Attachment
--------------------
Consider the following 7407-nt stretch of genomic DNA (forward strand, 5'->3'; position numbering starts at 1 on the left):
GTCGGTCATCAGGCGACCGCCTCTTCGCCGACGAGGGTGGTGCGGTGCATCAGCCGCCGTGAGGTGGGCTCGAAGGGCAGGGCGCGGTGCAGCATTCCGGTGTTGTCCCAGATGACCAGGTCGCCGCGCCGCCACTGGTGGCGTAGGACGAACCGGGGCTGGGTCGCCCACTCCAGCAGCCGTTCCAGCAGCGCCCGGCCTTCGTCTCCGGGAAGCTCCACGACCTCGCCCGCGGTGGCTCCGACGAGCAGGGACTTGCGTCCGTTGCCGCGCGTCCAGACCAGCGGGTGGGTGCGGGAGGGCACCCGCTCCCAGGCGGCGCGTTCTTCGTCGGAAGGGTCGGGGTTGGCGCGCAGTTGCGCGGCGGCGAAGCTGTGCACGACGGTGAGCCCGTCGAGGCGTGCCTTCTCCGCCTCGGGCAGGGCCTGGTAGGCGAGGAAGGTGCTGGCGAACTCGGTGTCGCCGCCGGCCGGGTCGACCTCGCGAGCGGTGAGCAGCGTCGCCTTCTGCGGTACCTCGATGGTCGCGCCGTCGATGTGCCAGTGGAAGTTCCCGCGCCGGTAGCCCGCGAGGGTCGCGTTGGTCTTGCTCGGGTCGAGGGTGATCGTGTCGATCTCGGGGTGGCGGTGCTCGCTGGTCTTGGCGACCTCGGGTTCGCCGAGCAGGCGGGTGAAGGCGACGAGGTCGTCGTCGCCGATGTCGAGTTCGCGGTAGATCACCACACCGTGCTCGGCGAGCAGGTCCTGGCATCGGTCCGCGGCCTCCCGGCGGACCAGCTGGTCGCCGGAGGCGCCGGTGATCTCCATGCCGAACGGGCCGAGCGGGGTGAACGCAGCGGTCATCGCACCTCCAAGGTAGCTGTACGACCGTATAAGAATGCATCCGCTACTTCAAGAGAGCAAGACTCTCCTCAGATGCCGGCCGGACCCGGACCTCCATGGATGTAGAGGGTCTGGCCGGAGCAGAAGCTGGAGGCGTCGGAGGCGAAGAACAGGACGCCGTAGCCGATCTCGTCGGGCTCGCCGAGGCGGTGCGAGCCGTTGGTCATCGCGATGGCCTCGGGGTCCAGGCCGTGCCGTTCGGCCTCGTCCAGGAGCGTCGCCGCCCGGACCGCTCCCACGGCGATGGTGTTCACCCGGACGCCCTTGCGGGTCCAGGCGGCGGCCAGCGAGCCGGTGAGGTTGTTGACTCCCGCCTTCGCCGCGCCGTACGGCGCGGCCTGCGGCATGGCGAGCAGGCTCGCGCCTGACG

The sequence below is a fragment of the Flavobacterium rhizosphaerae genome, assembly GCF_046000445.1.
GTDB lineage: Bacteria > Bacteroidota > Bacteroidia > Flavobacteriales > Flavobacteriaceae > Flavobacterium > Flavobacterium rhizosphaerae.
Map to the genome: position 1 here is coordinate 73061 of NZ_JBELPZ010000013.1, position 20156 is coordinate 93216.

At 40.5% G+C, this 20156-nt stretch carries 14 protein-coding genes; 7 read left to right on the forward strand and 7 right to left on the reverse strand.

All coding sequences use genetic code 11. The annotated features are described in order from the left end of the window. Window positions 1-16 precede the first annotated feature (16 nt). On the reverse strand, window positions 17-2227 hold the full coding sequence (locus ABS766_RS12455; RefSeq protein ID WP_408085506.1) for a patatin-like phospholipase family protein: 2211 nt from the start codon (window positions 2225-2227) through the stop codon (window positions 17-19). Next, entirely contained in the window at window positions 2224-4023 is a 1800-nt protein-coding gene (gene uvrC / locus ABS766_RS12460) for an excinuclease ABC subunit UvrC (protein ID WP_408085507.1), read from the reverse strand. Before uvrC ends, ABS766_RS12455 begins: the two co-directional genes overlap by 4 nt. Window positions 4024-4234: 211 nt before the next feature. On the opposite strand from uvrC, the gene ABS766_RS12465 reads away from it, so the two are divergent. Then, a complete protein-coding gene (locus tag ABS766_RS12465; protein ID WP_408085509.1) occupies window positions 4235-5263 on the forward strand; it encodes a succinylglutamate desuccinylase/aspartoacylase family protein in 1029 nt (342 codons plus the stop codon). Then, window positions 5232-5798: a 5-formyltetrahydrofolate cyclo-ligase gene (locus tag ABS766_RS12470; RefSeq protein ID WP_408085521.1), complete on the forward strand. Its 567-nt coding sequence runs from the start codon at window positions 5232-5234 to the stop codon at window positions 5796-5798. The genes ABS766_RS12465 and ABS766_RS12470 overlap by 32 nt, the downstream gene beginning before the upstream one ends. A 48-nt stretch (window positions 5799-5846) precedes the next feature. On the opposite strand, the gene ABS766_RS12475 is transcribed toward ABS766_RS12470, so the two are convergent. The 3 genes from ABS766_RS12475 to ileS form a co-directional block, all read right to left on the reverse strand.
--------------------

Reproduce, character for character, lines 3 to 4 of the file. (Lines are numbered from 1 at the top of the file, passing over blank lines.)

The sequence below is a fragment of the Flavobacterium rhizosphaerae genome, assembly GCF_046000445.1.
GTDB lineage: Bacteria > Bacteroidota > Bacteroidia > Flavobacteriales > Flavobacteriaceae > Flavobacterium > Flavobacterium rhizosphaerae.